|Down With Love
In 2002, Todd Haynes earned critical acclaim for FAR FROM HEAVEN,
his riff on the classic woman's weepie that examined buried subtext in 1950s
melodrama. Clearly director Peyton Reed and screenwriters Eve Ahlert and
Dennis Drake intended to do something similar for the 1960s sex comedies
that co-starred Doris Day and Rock Hudson when they teamed for
DOWN WITH LOVE. Where Haynes dug into social taboos like
homosexuality and miscegenation in a dramatic context, Reed and
company take a lighthearted approach to women's rights and equality.
On paper, this must have looked like a surefire hit. The stars, Renée
Zellweger and Ewan McGregor, were both coming off leading roles in hit
musicals, the dialogue was punchy and filled with mild double entrendres.
The supporting cast was led by David Hyde Pierce and Sarah Paulson, and
the movie makers even landed Tony Randall (a mainstay in the Day-Hudson
flicks) to make a cameo appearance. With flashy, stylized sets (designed by
Andrew Laws), eye-popping costumes (by Daniel Orlandi), the
cinematography of Jordan Cronenweth and a kicky musical score that
combines standards with Marc Shaiman's compositions, all the elements
seemed to be in place for a romp.
So what went wrong? Well, for starters, as much as she's a fine actress,
Renée Zellweger is no Doris Day. She captures the modern edge to Barbara
Novak, the mysterious writer from New England who pens a proto-feminist
book Down With Love which argues that women should be entitled to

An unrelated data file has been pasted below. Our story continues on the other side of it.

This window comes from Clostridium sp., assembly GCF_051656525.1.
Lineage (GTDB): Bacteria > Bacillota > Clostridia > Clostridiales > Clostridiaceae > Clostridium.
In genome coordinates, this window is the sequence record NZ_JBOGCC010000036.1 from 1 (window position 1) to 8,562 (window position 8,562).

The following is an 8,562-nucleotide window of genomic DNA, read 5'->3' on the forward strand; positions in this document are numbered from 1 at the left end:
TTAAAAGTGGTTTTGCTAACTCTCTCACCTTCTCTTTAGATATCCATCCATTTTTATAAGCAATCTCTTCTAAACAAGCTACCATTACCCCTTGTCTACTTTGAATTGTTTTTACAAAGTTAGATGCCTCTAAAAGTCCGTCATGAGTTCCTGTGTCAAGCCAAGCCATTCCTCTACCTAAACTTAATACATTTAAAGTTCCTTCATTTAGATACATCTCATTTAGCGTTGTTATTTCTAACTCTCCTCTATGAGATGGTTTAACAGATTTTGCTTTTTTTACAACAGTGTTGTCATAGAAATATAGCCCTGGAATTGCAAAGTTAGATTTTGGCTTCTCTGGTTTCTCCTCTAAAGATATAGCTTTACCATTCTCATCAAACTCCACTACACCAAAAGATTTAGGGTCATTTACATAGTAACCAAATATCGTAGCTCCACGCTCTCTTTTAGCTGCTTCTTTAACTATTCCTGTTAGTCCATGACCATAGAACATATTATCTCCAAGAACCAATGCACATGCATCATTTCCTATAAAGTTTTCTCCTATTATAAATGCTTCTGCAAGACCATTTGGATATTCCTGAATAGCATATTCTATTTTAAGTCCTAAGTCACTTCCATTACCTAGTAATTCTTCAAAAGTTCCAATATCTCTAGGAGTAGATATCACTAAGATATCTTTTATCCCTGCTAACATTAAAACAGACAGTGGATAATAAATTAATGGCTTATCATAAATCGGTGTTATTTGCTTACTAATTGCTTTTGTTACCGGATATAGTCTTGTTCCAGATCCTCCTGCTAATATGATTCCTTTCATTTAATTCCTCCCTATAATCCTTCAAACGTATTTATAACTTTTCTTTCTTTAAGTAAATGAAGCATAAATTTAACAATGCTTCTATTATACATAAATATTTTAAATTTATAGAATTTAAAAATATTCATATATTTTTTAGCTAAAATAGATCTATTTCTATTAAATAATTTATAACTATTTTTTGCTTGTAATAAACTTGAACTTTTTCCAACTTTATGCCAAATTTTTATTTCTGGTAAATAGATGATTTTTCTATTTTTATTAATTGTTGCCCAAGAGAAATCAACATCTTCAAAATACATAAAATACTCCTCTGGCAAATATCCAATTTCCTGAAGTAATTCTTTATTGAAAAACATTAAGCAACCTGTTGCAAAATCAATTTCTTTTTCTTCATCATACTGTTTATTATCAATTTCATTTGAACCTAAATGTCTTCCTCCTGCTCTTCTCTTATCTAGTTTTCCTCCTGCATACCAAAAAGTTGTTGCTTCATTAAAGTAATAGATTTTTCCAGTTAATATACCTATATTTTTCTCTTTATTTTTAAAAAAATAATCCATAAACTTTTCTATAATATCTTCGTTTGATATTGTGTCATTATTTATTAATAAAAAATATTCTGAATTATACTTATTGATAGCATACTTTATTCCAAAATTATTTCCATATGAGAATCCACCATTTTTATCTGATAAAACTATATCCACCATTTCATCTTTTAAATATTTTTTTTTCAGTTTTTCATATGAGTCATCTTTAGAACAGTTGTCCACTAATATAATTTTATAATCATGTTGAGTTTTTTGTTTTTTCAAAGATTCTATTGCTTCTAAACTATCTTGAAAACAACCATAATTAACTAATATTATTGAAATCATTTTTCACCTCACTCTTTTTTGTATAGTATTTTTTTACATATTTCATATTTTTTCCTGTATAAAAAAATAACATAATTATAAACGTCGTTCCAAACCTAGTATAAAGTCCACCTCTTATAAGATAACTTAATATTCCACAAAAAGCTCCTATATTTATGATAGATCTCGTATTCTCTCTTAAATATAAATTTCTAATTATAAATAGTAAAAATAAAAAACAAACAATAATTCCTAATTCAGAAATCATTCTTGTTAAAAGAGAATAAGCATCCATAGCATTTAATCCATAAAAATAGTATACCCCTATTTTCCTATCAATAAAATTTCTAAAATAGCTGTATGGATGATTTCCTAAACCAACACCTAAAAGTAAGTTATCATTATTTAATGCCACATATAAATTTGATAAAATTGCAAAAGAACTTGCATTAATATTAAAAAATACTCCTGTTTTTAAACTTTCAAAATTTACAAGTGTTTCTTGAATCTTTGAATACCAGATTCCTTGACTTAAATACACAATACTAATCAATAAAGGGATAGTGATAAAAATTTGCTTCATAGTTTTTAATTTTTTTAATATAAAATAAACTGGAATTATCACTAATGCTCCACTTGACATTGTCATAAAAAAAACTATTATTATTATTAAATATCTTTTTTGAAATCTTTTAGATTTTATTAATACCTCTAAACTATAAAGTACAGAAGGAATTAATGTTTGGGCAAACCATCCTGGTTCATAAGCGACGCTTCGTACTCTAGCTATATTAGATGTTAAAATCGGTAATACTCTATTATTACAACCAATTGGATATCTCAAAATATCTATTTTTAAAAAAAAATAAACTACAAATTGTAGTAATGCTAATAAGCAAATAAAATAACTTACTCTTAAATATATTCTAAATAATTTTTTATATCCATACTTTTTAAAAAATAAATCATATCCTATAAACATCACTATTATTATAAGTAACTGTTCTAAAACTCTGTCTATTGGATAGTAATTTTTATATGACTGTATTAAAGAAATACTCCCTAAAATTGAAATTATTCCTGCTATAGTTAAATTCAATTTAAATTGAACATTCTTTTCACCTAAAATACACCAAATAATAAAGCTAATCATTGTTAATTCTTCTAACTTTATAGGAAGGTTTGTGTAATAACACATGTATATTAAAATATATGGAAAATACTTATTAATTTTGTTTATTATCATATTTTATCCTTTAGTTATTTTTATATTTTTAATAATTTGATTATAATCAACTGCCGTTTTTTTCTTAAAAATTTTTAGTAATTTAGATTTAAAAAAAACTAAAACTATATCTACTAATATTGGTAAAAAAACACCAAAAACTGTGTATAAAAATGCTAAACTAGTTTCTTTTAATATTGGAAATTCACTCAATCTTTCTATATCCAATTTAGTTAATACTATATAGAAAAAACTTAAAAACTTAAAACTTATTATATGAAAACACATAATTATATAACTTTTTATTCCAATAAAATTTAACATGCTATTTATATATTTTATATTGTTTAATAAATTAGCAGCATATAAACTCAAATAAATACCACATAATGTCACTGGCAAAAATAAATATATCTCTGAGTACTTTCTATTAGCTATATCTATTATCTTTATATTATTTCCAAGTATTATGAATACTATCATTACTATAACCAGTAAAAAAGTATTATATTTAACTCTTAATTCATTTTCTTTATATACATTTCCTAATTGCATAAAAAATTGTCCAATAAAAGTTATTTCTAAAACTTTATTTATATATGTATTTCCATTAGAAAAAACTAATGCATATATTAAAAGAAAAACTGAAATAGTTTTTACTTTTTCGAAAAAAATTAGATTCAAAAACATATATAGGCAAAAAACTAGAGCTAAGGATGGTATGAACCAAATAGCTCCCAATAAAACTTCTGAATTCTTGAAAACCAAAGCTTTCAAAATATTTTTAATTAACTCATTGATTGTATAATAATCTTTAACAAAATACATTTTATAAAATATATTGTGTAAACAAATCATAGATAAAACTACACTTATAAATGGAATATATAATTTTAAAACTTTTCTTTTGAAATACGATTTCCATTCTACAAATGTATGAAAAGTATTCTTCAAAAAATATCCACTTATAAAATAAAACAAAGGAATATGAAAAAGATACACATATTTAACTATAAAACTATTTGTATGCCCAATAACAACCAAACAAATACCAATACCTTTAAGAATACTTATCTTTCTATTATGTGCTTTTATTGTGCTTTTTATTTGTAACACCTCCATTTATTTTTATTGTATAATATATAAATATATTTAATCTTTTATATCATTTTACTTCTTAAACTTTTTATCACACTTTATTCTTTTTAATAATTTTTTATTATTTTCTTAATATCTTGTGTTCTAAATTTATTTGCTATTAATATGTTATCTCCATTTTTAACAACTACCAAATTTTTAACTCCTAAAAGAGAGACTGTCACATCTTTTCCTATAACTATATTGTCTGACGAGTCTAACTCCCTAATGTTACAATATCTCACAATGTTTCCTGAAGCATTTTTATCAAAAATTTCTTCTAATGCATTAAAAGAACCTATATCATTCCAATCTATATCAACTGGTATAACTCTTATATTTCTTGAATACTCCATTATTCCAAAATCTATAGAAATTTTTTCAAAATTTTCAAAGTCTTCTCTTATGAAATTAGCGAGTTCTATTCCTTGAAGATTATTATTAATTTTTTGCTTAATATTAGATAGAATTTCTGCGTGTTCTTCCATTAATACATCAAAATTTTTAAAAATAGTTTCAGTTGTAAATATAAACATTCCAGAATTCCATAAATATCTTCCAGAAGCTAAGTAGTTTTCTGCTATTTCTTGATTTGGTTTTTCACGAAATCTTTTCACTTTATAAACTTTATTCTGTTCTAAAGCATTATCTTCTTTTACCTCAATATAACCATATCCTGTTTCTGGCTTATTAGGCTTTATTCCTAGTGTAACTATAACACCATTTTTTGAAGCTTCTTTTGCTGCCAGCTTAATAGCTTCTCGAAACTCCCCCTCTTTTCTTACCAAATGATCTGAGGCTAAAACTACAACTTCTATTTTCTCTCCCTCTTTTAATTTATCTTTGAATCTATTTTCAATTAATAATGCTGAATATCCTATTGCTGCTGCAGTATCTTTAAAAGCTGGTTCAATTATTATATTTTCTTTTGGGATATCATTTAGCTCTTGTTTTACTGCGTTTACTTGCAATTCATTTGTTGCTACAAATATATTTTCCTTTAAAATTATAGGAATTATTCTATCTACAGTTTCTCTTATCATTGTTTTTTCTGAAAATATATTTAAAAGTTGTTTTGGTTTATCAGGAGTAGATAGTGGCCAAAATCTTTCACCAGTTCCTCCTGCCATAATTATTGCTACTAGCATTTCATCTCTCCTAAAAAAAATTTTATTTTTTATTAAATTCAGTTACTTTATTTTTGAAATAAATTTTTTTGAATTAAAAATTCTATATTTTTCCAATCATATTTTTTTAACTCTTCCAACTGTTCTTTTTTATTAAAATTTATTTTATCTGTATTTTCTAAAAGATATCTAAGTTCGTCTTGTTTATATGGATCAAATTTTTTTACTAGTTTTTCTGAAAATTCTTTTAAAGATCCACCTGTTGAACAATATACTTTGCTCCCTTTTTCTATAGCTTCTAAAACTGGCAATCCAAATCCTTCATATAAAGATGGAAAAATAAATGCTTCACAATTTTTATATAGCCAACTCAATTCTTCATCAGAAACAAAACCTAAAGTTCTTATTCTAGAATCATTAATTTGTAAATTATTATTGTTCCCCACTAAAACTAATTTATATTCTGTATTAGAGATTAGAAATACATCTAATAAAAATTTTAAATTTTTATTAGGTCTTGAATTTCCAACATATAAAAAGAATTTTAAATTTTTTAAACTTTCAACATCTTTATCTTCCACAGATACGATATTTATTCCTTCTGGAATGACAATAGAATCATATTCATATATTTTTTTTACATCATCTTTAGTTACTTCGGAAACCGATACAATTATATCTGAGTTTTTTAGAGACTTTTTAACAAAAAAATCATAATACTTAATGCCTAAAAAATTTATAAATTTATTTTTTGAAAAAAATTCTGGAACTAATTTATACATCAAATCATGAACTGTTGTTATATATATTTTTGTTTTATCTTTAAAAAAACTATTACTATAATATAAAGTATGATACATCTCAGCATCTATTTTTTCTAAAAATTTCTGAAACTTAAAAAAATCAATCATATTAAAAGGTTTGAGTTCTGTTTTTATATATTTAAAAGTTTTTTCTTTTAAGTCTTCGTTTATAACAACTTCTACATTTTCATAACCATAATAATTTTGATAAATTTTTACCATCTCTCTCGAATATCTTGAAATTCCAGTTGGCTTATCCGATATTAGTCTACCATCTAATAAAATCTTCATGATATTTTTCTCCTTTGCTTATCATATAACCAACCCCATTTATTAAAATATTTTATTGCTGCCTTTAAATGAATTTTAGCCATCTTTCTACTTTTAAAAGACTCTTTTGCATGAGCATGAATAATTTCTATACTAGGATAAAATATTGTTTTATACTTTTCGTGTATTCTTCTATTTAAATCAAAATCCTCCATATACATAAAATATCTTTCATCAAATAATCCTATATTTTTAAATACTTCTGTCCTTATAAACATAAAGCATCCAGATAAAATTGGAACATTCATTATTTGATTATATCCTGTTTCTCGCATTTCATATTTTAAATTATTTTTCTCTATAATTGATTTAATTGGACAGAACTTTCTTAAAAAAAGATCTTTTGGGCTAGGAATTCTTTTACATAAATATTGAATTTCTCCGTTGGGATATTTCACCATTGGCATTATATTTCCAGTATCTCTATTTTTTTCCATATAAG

the same things as men in all aspects of life, from the boardroom to the
bedroom. But Zellweger doesn't have that light comic touch that was Day's
forte. McGregor is more of a modern Cary Grant, projecting a savoir faire
as magazine writer Catcher Block, a man's man who is also an accomplished
ladies' man. (He's not above using sex to get a story and he owns every
conceivable gadget. Indeed, Block seems to be able to tap into the same
supplier as James Bond.)
While this purports to be a romantic comedy, there are unfortunately
no sparks between Ms. Zellweger and Mr. McGregor. Some on screen pairings
are blessed with chemistry and others aren't. In this case, both leads have
better luck playing off their supporting actors. Zellweger and Paulson, as
a lone female editor, make a terrific distaff team, while McGregor and
Pierce, as the magazine's editor, have an easy camaraderie. In fact, a
running gag in the film is that Paulson's character thinks Pierce's editor is
secretly in love with McGregor's writer when in fact he wants nothing better
than to marry her. Again, on paper, this has tremendous possibilities, but
in the final product, it doesn't gel.
The convoluted screenplay also features a rather odd twist. All that
can be said without ruining the plot, is that this "surprise" allows Zellweger
to deliver a tour de force monologue. All of sudden, things begin to get
interesting and the actress more than rises to the challenge. But,
unfortunately, it's too little too late.
Reed generally handles the uneven material with a solid hand, but
the take off of phone conversations (the only means in the 1960s in which
Day and Hudson could be seen in bed together, albeit via split screen)
come off as crude and distasteful, as well as beneath the dignity of the
two leads. McGregor looks raffish and acts charming, and walks away with
the top thespian honors, followed by Paulson's career woman and Pierce's
fussy magazine honcho.
It's a shame that DOWN WITH LOVE wastes its potential. What
could have been a fun romp turns out to be a disappointment. I would
recommend seeing this only for Ewan McGregor; otherwise, it would be
better to rent PILLOW TALK and see how this type of film should be done.
MPAA Rating: PG-13 for sexual humor and dialogue
Running time: 101 minutes
Viewed at Clearview's Chelsea Theater
|© 2005 by C.E. Murphy. All Right Reserved.